Logistics Epic Fail

I would like to share a logistics horror story that is the epitome of a project planning epic fail.  I will call this company Kitchen Sink for the time being. So Kitchen Sink is a reputable company with an annual revenue of seven hundred million,  and employs over 45,000 people. At the beginning of Q1 of 2014, they decided to consolidate their Rancho Cucamonga CA and Atlanta GA distribution facilities. The goal was to have all freight routed out of Atlanta GA by the beginning of Q3. A task force of high-level managers was put together to implement the project.  On July 1, the project was right on schedule.  The entire inventory from the Rancho Cucamonga facility was loaded onto 90 trailers to arrive in Atlanta a weeks time. Seeing that their work was done the project manager proceeded to close down the California warehouse and layoff 30 employees. Anticipating that the project would continue to move smoothly, the logistics team placed orders for six cargo barges from India to also deliver freight in Atlanta by mid-July.

The problem was that although the Atlanta facility was enormous, the project manager did not anticipate how much space would be needed for all of the incoming freight. In short, Kitchen Sink’s Atlanta distribution center had to reject all  90 trailers and send them back to Rancho Cucamonga because there was not enough room for all of the cargo.  Since everyone had already been laid off in the California distribution center there was no one to unload the rejected containers. So the containers sat fully loaded in the yard. Also the six cargo barges could not be unloaded either.  They too sat fully loaded and waiting on the docks. In the meantime, there was a port strike. No containers could be unloaded until the Longshoremen came to an agreement about wages and benefits. At $60,000 a day for the cargo barges and $9000 a day for the sitting trailers, this was a very costly oversight by the project manager.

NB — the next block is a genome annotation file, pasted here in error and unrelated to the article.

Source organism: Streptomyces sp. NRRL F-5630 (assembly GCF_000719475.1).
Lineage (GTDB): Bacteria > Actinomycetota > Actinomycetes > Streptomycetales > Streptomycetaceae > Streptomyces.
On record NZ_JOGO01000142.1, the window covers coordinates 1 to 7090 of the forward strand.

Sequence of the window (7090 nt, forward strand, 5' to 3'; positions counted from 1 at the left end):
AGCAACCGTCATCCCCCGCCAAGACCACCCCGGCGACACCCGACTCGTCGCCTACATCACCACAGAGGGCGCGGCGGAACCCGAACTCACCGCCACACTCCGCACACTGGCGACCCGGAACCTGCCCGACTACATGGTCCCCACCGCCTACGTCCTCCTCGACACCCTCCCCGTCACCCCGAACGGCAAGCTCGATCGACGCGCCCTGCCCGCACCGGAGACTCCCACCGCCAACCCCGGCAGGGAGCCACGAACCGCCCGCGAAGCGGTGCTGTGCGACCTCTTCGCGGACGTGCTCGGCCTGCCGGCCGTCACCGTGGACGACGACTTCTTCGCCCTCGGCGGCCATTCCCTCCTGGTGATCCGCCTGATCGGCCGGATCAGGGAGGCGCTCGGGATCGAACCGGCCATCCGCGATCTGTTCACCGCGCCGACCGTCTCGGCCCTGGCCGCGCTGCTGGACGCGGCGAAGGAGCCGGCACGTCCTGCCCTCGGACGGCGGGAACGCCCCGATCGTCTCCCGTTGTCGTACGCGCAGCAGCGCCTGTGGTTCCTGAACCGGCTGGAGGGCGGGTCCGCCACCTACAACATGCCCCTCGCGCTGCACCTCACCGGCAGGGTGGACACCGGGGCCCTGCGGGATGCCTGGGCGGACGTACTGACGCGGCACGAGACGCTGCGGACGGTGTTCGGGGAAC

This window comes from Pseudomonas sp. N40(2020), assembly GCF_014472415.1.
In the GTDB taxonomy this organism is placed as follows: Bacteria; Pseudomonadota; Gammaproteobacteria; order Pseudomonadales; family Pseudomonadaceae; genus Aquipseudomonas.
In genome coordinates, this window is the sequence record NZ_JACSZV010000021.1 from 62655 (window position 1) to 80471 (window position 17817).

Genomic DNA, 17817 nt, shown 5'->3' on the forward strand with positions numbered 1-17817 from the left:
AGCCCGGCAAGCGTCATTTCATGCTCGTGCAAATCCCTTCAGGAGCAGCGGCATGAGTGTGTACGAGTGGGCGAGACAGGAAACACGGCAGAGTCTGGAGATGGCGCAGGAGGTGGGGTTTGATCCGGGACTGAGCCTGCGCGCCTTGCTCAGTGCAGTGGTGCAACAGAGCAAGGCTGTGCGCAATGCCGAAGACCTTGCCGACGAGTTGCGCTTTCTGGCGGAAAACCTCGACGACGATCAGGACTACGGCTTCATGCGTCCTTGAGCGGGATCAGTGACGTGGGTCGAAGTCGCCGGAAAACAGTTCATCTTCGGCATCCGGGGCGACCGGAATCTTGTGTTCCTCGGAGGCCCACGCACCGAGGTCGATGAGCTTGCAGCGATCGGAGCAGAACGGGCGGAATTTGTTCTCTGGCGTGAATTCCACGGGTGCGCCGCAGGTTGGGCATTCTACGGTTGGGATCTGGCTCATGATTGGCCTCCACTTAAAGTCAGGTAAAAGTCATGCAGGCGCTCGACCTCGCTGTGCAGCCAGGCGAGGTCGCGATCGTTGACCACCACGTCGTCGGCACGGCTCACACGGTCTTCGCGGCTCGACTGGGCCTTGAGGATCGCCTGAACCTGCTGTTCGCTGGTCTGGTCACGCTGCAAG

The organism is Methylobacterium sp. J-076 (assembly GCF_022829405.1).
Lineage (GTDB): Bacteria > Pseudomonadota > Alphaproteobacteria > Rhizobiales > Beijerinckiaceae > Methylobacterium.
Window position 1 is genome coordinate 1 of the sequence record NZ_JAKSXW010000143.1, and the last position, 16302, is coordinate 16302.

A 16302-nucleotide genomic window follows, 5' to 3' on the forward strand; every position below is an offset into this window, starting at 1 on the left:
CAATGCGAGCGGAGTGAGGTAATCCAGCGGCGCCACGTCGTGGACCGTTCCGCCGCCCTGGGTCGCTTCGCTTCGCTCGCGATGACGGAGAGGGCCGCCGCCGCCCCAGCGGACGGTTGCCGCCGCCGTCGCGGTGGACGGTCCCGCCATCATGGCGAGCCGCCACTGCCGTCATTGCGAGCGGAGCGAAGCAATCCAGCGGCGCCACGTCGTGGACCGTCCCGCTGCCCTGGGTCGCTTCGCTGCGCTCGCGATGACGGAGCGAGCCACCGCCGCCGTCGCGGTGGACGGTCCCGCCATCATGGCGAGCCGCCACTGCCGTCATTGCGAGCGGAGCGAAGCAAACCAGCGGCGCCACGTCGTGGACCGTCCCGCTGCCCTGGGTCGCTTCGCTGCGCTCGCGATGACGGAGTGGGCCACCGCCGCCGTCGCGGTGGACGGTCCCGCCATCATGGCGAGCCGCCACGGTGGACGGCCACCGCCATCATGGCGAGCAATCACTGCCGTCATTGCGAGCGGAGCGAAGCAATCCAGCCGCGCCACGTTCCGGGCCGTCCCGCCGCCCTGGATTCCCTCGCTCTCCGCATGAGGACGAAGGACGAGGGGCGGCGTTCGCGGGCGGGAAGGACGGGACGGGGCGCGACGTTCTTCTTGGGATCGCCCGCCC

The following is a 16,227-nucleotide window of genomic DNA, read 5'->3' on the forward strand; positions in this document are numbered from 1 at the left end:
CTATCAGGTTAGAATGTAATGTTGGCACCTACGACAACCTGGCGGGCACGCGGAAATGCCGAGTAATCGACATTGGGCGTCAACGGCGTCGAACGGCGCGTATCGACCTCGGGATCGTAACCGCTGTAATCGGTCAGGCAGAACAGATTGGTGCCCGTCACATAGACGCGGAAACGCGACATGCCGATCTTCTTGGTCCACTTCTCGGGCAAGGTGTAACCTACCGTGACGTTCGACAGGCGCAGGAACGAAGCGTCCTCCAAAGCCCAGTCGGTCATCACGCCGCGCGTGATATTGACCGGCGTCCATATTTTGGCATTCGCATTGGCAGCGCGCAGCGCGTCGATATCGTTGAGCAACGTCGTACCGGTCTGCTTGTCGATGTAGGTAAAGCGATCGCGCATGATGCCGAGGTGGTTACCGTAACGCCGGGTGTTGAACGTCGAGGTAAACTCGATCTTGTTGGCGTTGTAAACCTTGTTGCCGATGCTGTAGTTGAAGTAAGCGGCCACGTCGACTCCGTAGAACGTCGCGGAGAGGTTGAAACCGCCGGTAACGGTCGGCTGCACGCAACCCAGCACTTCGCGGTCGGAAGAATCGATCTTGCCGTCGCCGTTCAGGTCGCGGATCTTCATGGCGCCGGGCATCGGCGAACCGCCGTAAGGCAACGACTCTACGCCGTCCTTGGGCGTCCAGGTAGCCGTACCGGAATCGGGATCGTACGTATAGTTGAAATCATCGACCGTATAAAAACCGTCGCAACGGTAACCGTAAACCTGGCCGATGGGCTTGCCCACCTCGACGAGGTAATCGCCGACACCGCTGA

I believe that this problem happened because the decision to consolidate the warehouses was made from top-level managers without seeking the input of other crucial parties involved. They were so concerned with making the deadline that they did not do a proper risk management assessment.  The strike on July 18th was public knowledge weeks ahead of time and the project manager should have mitigated this possibility. Also the warehouse staff in Rancho Cucamonga was prematurely let go without consideration that they may be needed to further help with the transition.

What could have prevented the project manager from not knowing that there would not have been enough space for the warehouse consolidation? Could this have been prevented if the project manager had made an effort to work with the lower level warehouse employees in Atlanta?

7 thoughts on “Logistics Epic Fail

  1. I think this is really a problem of a project manager not including the right people in the information gathering part. The knowledge that was needed to understand the impact of this consolidation was probably spread throughout several warehouse managers as well as others. They were probably not brought into the discussion and for that reason the project failed. This type of thing happens all the time. Every car company has named their car something that translates into a human body part or something offensive. Ford Fiera – In Spanish,Fiera means “ugly old woman”.

  2. Ginger, I believe this is a classic case of not paying attention to the risk factors once the project has been kicked off, just like the problem we discussed in class. Unfortunately, your example is not the only one. One of our customers was consolidating their warehouses as well. They had closed the local facility which managed over 15,000 different sku numbers (supplied by us) and moved it to a different state. With this move all of the local people who were managing this inventory for years were let go. There was no training provided for the new personnel and it took them over six months to figure out what needs to be ordered and in what quantities. Their customers suffered, because they couldn’t figure out what had to be ordered and when. We suffered due to the lack of orders and every order we did receive was super rush. It seems that “stupid think” is not only prevalent in smaller companies but in really big ones as well.